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29 of 30 people found the following review helpful
5.0 out of 5 stars Great start to a new series
This is a first novel in what will hopefully be a long series. All the ingredients are here to make for an exciting and entertaining series set in C18th London.
Tom Hawkins, an adventurer living on his wits, a `gentleman` in the world of card games and low living is sent to the Marshalsea debtors` prison. Here his world of easy come and go is destroyed. Run as a...
Published 9 months ago by Robert Archer

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3 of 3 people found the following review helpful
3.0 out of 5 stars I enjoyed the book
I enjoyed the book, but did not rush to read it daily. I think the problem was the fact that the story takes place in the one place. I know, I know, its called the 'Marshalsea' but i think it lost something by staying (mostly) in the prison. I also thought there were too many characters and got a tad confusing. I have read all the C.J. Sansom books and both Hilary Mantel...
Published 1 month ago by keithwillb


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29 of 30 people found the following review helpful
5.0 out of 5 stars Great start to a new series, 13 Mar 2014
By 
Robert Archer - See all my reviews
(VINE VOICE)    (REAL NAME)   
This review is from: The Devil in the Marshalsea (Hardcover)
Customer review from the Amazon Vine Programme (What's this?)
This is a first novel in what will hopefully be a long series. All the ingredients are here to make for an exciting and entertaining series set in C18th London.
Tom Hawkins, an adventurer living on his wits, a `gentleman` in the world of card games and low living is sent to the Marshalsea debtors` prison. Here his world of easy come and go is destroyed. Run as a profitable enterprise for the benefit of Sir Philip Meadows it is a stinking cess pit in Southwark governed by the brutal ex-butcher William Acton. There has been a murder in the prison and Tom is charged with finding the murderer in return for his freedom.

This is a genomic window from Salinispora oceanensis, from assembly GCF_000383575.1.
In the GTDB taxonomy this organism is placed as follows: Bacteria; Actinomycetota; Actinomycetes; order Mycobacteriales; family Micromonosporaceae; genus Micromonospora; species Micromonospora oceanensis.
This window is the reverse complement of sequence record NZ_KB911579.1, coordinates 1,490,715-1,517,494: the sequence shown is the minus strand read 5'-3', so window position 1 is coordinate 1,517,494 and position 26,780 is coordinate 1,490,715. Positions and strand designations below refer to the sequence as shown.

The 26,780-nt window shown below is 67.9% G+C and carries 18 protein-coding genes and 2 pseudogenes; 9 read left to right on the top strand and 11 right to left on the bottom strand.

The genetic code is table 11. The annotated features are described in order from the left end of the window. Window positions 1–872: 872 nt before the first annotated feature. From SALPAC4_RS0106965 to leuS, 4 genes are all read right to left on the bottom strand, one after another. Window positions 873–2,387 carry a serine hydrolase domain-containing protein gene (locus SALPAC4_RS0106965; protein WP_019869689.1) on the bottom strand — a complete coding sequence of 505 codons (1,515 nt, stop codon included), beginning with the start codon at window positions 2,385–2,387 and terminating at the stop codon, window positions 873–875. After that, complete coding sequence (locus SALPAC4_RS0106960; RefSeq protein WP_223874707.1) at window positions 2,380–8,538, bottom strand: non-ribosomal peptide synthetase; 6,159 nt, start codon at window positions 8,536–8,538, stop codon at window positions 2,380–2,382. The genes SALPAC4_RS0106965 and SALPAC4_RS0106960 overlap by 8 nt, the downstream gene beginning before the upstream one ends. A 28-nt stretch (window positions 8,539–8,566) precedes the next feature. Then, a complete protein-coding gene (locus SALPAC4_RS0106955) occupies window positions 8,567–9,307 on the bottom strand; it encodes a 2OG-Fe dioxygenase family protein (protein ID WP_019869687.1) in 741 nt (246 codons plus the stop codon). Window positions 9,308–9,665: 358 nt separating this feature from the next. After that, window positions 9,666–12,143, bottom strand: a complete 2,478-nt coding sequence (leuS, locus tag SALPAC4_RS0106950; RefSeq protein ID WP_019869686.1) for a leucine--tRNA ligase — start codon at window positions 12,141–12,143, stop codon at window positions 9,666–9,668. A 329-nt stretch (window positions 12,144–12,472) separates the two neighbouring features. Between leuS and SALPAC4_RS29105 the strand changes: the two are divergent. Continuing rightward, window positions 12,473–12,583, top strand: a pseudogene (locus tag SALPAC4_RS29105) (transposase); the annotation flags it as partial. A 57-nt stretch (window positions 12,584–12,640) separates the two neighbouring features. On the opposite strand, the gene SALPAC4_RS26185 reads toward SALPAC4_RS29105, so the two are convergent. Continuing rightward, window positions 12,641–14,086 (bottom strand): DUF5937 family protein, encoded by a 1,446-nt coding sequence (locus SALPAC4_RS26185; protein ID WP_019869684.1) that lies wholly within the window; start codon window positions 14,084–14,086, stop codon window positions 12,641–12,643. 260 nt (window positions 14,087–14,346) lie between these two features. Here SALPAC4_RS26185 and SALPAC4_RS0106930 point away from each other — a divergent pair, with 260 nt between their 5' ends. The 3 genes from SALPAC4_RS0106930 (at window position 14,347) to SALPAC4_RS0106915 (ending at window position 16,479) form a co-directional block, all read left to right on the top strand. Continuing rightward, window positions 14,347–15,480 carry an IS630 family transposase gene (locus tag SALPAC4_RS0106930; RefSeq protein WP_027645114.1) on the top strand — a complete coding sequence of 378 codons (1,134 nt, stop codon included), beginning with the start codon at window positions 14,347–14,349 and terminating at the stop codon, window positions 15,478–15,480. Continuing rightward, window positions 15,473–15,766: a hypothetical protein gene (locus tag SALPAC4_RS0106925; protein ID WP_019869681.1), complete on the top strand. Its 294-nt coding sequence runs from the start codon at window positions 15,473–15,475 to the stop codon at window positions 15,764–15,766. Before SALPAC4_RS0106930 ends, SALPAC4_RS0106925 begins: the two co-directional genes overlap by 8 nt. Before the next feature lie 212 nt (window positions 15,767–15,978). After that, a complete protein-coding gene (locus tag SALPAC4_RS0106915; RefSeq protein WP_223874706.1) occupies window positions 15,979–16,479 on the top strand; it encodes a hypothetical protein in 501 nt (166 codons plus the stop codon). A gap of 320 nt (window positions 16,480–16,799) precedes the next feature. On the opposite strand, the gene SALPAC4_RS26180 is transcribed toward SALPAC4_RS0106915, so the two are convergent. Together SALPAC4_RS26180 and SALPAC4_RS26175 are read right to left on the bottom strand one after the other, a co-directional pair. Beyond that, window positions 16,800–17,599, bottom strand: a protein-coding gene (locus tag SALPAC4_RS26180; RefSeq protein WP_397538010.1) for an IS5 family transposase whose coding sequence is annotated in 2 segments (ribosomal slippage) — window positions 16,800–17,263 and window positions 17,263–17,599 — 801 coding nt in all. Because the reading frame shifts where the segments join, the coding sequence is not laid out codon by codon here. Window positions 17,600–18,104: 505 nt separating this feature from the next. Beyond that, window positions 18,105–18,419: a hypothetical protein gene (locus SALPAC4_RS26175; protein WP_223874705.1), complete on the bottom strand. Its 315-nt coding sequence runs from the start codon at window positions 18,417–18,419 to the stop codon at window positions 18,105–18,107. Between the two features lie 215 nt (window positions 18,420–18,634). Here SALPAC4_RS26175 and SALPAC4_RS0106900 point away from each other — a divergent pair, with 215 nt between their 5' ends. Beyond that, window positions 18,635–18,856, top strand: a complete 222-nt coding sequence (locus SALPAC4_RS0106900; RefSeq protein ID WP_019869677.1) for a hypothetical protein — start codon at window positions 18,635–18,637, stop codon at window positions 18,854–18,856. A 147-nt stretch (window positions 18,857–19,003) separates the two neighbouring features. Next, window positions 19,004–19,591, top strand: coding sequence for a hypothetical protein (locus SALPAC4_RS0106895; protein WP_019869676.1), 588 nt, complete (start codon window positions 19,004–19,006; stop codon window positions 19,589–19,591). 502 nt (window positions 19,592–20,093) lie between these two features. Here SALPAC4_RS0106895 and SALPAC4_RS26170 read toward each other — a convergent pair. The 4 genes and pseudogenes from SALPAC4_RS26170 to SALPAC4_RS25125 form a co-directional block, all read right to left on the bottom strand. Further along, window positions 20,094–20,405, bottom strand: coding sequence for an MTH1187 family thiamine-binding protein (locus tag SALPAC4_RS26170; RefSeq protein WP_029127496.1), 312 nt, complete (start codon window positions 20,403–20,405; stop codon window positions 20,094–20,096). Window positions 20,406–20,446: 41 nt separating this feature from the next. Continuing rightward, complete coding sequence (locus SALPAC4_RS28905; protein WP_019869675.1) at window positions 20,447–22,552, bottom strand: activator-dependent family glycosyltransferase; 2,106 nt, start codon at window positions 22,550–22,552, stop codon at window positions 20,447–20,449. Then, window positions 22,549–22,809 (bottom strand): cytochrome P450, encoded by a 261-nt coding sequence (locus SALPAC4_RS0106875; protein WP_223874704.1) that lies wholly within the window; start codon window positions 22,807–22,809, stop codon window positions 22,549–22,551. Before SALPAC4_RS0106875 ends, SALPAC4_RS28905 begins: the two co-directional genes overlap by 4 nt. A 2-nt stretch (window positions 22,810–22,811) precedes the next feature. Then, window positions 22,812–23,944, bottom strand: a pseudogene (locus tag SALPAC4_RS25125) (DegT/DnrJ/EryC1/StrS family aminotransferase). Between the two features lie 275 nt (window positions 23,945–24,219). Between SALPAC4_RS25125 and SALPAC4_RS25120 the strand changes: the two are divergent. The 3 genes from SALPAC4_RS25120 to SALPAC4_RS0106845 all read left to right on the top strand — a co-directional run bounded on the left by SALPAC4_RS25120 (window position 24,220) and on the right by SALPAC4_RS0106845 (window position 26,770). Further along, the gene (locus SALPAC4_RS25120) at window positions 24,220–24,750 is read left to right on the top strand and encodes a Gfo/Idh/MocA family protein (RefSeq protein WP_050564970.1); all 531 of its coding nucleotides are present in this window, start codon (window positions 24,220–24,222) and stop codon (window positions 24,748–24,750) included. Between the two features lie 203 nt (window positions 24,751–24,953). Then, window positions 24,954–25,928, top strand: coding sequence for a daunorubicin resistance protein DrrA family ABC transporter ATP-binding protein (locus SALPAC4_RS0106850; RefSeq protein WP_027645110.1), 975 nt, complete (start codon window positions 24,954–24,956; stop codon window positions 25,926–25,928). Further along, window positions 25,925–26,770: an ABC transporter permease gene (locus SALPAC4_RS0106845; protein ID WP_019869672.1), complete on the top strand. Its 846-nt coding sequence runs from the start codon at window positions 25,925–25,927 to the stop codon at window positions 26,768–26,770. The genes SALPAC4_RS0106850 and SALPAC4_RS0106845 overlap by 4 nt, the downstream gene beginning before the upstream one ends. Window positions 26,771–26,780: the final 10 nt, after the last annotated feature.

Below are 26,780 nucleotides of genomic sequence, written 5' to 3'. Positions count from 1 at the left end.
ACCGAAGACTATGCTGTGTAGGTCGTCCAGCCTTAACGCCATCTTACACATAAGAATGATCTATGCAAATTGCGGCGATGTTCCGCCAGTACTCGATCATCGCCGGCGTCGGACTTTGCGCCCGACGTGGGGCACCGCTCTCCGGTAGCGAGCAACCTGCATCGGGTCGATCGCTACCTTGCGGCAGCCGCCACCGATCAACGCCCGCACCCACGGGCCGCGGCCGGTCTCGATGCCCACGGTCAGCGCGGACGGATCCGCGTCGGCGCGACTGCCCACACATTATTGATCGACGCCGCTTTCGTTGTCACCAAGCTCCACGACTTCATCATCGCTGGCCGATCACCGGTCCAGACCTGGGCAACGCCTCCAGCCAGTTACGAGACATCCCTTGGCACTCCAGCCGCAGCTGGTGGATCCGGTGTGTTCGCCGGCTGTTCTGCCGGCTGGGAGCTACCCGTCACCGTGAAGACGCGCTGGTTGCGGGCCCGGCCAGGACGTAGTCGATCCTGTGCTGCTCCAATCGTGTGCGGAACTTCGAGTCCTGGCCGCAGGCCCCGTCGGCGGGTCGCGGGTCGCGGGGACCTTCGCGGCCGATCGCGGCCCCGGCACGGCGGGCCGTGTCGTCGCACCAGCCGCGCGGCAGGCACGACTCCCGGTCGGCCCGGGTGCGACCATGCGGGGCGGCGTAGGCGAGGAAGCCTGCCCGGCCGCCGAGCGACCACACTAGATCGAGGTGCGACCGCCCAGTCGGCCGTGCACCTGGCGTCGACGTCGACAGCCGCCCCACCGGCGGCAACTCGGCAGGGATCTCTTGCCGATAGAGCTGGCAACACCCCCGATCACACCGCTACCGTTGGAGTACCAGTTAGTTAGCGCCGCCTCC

The plot twists and turns as Tom struggles to retain his health and senses in the pestilent prison confines. As bad as it is his visit to the `Common Side`, where the dead are pitilessly dragged out and left for their families to pay for the bodies, shows him an image of hell on earth-a fate he later experiences for himself.
Never knowing who to trust and constantly living in fear of a daily barbarity Tom stumbles into solving the mystery. Along the way he finds Kitty, a servant girl who shows him that humanity can exist in even the most vile conditions.
The plotting and the setting of the story are compelling reading. Looking forward to the next story already.
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8 of 8 people found the following review helpful
5.0 out of 5 stars DESERVING OF ALL THE PLAUDITS, 23 Sep 2014
Tom Hawkins is a gentleman living by his wits in early 1700's London.
Trying to live life to the full he is a gambler, drinker and enjoys the company of prostitutes. We cannot however dislike him.
Hawins luck is about to run out though. He is in debt and London has a place for dealing with debtors, the notorious debtors prison Marshalsea.
Hawkins is cast into the prison and has to think on his feet to stay alive.
The majority of the book takes place over a 5 day period in the jail where Hawkins finds himself rooming with the equally notorious Samuel Fleet. Fleets last room mate was murdered in his bed. This murder is causing disruption to the prison and to the governor in particular and his numerous money making schemes.
Marshalsea is a community within a community with its hierarchy and the class system very much alive. It is also a brutal place if you are unable to cross the right palm with silver.
Hawkins finds himself offered the deal of solving the murder of his predecessor in return for his freedom and reluctantly sets about the investigation.
There are twists and turns along the way and the book is a highly entertaining read which I thoroughly enjoyed.